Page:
The Patriots have been graded on a higher scale than the rest of the NFL due to their success in the early part of the 2000s.
For proof, take into account that Bill Belichick fielded a question at his weekly press conference at Gillette Stadium Wednesday that began with, “Bill, it’s been nearly 10 years since you won the Super Bowl.” There aren’t any other head coaches in the league, possibly in all of sports, who have to deal with such prefaces. Despite Belichick’s Pats posting a fabulous regular season mark of 110-34 since 2005, easily the best in the NFL during that frame, New England is certainly close to becoming the 1990s Atlanta Braves in the eyes of their critics.
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So why have the Patriots seemingly lost their chutzpah in the postseason? The answer has a lot to do with what has long been considered a strength of any Belichick-coached team: the defense. In the playoffs of 2005, 2006 and 2007, the Rodney Harrison-Tedy Bruschi-Richard Seymour –led defenses appeared to simply be old. The 2009, 2010, 2011 and 2012 defensive units could best be labeled as transition groups, as a rotating cast of characters like Albert Haynesworth, Darius Butler, Patrick Chung, Adalius Thomas, Leigh Bodden, Brandon Meriweather, Jonathan Wilhite and Kyle Love never stuck.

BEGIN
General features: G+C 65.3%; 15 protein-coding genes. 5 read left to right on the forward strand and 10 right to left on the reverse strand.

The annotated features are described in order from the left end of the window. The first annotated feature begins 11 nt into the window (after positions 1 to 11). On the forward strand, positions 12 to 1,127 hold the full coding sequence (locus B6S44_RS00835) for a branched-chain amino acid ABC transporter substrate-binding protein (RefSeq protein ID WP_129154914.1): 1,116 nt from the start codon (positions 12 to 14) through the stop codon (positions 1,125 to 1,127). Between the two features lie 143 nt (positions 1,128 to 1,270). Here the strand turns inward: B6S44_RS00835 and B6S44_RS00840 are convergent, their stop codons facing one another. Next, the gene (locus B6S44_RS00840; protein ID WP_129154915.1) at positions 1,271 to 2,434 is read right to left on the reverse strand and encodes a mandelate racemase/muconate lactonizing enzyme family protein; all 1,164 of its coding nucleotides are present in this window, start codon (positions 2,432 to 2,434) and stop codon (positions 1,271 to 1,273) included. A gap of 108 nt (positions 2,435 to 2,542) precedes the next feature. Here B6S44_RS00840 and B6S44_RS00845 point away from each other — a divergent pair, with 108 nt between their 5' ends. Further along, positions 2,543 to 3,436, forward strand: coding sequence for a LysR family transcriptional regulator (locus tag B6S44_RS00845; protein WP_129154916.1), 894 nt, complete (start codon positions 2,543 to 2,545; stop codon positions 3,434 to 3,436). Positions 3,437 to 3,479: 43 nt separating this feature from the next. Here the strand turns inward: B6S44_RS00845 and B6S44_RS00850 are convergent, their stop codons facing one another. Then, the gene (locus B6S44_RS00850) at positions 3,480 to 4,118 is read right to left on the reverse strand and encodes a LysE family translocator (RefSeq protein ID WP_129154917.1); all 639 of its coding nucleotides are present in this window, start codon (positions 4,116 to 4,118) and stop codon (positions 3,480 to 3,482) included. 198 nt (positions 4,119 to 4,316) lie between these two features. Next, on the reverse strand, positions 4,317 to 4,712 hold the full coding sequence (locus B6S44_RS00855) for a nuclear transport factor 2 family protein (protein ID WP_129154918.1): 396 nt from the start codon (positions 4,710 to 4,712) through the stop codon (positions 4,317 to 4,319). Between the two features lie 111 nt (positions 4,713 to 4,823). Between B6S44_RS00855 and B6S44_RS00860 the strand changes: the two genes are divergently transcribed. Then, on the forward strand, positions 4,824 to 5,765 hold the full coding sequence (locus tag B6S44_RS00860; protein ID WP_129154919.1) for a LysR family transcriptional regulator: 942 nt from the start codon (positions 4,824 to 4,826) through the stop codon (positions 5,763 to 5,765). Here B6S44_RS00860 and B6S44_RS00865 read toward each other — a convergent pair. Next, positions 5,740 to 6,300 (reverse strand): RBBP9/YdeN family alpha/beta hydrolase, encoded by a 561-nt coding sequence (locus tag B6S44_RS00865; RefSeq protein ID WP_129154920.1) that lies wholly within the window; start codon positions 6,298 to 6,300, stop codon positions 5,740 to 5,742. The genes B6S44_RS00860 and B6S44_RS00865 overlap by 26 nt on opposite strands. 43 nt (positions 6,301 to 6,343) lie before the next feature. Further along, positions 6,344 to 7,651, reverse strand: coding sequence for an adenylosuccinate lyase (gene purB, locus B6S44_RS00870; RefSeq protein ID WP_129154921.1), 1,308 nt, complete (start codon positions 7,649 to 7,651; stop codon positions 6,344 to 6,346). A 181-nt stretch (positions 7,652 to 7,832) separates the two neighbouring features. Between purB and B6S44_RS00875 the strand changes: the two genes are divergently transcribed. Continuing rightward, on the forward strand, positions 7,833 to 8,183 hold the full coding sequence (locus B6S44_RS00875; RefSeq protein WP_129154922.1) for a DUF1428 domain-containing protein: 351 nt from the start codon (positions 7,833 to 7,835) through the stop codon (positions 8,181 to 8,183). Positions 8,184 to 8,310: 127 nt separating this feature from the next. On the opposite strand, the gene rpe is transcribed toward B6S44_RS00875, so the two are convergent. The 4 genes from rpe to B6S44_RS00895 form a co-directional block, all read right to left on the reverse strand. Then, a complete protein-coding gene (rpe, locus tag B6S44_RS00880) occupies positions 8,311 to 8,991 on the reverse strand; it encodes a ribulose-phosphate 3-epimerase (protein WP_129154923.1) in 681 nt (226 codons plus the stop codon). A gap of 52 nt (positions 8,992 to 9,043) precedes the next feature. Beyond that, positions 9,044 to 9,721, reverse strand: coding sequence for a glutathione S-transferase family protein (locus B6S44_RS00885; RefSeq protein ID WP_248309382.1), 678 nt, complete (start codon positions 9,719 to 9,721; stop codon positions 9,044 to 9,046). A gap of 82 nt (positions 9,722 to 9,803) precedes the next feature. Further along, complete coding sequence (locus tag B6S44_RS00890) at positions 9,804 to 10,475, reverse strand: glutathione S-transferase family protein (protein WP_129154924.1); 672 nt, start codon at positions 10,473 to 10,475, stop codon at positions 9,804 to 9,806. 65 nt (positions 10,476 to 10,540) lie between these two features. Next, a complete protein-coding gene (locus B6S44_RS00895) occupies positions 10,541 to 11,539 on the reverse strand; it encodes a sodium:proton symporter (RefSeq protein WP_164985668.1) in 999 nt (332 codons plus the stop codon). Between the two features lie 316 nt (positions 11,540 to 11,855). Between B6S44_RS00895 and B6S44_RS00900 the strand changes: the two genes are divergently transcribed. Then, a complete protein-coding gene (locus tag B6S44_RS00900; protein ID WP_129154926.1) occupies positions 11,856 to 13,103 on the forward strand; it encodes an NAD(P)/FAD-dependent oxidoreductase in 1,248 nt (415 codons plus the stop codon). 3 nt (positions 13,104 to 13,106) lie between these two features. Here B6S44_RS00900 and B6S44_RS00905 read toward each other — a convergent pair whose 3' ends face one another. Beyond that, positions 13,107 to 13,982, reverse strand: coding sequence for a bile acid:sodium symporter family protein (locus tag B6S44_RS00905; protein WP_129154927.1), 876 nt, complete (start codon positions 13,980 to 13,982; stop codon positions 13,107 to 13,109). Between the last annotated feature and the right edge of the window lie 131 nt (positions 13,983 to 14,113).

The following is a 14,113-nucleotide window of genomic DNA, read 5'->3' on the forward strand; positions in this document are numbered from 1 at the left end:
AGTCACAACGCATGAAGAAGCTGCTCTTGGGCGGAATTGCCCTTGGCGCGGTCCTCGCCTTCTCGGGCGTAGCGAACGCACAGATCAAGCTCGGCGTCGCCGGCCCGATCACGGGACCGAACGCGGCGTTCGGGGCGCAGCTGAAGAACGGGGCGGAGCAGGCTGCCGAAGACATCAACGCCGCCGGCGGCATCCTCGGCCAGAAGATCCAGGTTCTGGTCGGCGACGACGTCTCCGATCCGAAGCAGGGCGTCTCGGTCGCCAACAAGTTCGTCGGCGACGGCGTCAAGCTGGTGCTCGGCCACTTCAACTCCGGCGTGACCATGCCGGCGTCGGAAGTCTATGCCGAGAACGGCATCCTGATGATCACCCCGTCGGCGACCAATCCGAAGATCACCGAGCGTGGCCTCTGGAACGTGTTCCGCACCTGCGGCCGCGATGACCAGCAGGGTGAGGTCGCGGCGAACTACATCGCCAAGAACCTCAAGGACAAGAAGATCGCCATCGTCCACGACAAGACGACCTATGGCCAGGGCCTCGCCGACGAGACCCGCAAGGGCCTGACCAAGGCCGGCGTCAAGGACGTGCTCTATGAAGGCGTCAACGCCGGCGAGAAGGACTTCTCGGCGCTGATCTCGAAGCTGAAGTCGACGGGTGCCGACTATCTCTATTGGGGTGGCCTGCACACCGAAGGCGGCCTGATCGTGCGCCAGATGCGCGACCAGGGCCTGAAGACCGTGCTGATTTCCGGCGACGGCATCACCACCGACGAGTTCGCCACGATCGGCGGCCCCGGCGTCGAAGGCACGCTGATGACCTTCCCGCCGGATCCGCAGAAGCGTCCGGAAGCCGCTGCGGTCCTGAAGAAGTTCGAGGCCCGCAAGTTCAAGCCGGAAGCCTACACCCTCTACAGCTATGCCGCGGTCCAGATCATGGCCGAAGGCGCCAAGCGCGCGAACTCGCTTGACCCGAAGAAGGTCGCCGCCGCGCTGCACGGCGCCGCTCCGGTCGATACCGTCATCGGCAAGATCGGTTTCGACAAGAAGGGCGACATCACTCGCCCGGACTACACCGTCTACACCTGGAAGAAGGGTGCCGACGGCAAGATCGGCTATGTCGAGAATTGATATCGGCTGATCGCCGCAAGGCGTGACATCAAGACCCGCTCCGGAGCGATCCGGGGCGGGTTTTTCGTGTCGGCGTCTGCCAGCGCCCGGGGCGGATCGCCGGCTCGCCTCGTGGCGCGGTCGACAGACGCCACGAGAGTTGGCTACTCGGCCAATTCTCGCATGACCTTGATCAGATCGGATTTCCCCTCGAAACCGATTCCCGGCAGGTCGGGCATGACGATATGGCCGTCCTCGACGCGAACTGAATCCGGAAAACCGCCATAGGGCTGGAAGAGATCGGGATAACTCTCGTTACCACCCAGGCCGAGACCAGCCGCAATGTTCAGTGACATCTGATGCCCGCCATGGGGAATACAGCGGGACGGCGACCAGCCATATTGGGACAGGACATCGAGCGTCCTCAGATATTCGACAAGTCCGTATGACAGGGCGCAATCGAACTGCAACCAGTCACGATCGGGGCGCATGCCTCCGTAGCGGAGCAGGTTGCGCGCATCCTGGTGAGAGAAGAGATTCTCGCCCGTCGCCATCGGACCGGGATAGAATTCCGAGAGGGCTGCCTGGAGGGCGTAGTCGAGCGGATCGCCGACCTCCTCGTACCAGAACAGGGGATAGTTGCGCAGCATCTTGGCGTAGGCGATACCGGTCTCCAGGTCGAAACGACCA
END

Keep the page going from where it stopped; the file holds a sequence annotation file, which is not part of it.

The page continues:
But at the start of the 2013 season, Belichick appeared to have his most stacked defensive unit since the championship days of 2003 and 2004. Vince Wilfork would be the anchor up front. Jerod Mayo would lead the linebackers. And Aqib Talib would be the shutdown corner the team had lacked since Ty Law, or at least Asante Samuel, was running around in the backfield.
The blueprint we saw in late August quickly had to be scrapped, however. Wilfork went down with a season-ending Achilles tendon injury in Week 4 in Atlanta. Mayo shredded a pec muscle in a Week 6 win over the Saints. And Talib looked hobbled for the second half of the regular season.
As it stands now, though, the 2013 Pats defense has proven to be one of the more resilient groups of Belichick’s 14-year run in Foxboro, highlighted by last Saturday’s four interception night against the NFL’s next big thing, Andrew Luck. Alfonzo Dennard picked off Luck twice, linebacker Dont’a Hightower grabbed one Luck throw and rookie linebacker Jamie Collins had his breakout performance while intercepting the Colts QB early in the fourth quarter, all but ending Indy’s hopes for a comeback.
“If you just watch, (Collins) has been getting better week-by-week,” safety Devin McCourty told the AP. “I think he has a lot more big games in him and we’ve just got to keep it rolling.”
McCourty, a 2010 first round pick out of Rutgers, has regained the high level of play he displayed in his rookie campaign and has become the Pats most reliable force in the secondary. Fellow Rutgers defensive backs Logan Ryan and Duron Harmon have also had their moments this season, with Talib, corner Kyle Arrington and safety Steve Gregory also coming up big throughout the season.
Not so surprisingly, the big pants left behind by Wilfork have been the toughest to fill, but tackles Chris Jones and Sealver Siliga have drawn enough attention for defensive ends Chandler Jones and Rob Ninkovich to shine.
Follow Metro Boston sports editor Matt Burke on Twitter @BurkeMetroBOS